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Friday, August 9, 2013

The General Muster

Join this blog for more interesting information about the first patriots to Virginia whose sacrifices and actions led a path to the freedom which ultimately resulted in the American Dream.

A drill of the colonial militia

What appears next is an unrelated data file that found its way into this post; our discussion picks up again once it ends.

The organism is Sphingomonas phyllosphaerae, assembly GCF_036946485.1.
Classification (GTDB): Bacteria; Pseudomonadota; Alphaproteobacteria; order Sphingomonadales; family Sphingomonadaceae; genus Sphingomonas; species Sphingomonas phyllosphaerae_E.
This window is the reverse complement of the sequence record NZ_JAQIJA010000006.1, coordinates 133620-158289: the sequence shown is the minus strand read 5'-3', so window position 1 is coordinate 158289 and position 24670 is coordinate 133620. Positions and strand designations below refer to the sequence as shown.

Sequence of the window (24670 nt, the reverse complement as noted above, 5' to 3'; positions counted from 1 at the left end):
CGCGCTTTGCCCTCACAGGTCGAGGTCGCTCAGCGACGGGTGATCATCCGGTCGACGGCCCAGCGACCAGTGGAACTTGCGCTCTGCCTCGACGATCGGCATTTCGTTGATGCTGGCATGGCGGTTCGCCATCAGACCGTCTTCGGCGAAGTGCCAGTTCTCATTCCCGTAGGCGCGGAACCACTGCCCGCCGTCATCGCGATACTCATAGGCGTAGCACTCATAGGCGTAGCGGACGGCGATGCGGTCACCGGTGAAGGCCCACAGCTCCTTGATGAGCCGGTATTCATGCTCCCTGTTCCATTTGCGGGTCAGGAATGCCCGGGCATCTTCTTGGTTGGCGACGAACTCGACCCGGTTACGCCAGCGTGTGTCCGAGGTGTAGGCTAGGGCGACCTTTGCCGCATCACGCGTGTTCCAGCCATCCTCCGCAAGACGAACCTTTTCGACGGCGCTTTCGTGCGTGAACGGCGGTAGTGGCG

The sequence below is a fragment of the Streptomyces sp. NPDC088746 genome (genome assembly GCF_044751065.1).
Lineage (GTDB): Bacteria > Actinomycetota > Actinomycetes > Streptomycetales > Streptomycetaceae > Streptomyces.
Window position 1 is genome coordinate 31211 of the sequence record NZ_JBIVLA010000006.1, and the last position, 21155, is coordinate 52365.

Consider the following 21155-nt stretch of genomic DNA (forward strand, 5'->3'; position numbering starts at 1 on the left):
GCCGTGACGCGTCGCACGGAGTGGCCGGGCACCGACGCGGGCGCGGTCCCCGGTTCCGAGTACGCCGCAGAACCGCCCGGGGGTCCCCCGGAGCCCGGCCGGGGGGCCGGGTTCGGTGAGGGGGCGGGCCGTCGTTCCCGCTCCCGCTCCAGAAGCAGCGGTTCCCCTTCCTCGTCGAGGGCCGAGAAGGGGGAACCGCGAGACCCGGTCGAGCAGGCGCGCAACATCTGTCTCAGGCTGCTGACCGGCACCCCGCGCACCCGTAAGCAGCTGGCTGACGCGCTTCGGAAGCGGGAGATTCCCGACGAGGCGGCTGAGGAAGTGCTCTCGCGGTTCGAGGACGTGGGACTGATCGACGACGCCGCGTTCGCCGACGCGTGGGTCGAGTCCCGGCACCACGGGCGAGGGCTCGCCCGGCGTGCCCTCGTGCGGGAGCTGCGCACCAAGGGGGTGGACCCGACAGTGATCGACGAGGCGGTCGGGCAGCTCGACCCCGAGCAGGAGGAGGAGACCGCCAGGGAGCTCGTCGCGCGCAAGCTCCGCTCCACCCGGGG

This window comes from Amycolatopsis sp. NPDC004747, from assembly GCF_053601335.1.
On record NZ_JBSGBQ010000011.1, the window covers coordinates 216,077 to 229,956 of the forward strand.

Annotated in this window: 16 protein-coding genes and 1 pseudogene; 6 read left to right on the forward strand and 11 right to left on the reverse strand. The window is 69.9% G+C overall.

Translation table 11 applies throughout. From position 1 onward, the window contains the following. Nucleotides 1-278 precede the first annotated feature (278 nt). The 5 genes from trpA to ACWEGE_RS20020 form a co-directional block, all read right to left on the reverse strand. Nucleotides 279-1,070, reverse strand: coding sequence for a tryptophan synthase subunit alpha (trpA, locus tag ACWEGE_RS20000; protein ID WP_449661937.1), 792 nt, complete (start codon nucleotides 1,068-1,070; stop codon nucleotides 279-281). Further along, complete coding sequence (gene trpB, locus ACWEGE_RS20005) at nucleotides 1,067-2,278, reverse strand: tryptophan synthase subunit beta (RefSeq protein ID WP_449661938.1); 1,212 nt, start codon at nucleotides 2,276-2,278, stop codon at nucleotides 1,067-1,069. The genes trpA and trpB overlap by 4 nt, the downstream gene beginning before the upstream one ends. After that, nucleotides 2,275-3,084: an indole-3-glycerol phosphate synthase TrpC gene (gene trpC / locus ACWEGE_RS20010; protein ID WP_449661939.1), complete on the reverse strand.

The General Muster was a time of cheerful celebration in the Virginia colony.  It was held for the whole county and the social assembly occurred at church. Many came from remote areas, travelling in carts and crude carriages, while others rode on horseback. Women perched up behind on pillions accompanied by their fathers, brothers or husbands. The general muster was of great interest to the colonists as it afforded the lively entertainment and spectacle in the dress and uniform of the main event. Every freeman was subject to military duty, so this occasion brought together all of the classes. A 1678 recording of a general muster in Northampton County discussed the practice of several persons on the occasion of the court's meeting in order to get intoxicated, quarrel and fight and thus they had the impudence to enter the court-room whilst the judges were sitting and be abusive to their face. Local contests awarded prizes for those who excelled in riding, running, shooting, wrestling and cudgeling.

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